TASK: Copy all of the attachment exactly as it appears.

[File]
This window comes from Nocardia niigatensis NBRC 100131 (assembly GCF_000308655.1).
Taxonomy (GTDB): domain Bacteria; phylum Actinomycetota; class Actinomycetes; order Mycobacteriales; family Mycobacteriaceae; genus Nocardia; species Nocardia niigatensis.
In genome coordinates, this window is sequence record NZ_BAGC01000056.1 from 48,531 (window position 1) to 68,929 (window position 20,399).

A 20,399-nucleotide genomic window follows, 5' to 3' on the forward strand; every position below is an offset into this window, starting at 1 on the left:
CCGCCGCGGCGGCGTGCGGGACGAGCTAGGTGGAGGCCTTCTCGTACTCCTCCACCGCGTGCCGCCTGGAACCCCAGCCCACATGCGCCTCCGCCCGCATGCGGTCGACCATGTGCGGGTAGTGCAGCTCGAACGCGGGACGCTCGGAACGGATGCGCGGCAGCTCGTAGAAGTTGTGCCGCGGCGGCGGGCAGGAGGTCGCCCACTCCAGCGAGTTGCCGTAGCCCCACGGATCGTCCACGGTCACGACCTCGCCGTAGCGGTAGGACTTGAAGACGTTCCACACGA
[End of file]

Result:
This window comes from Nocardia niigatensis NBRC 100131 (assembly GCF_000308655.1).
Taxonomy (GTDB): domain Bacteria; phylum Actinomycetota; class Actinomycetes; order Mycobacteriales; family Mycobacteriaceae; genus Nocardia; species Nocardia niigatensis.
In genome coordinates, this window is sequence record NZ_BAGC01000056.1 from 48,531 (window position 1) to 68,929 (window position 20,399).

A 20,399-nucleotide genomic window follows, 5' to 3' on the forward strand; every position below is an offset into this window, starting at 1 on the left:
CCGCCGCGGCGGCGTGCGGGACGAGCTAGGTGGAGGCCTTCTCGTACTCCTCCACCGCGTGCCGCCTGGAACCCCAGCCCACATGCGCCTCCGCCCGCATGCGGTCGACCATGTGCGGGTAGTGCAGCTCGAACGCGGGACGCTCGGAACGGATGCGCGGCAGCTCGTAGAAGTTGTGCCGCGGCGGCGGGCAGGAGGTCGCCCACTCCAGCGAGTTGCCGTAGCCCCACGGATCGTCCACGGTCACGACCTCGCCGTAGCGGTAGGACTTGAAGACGTTCCACACGA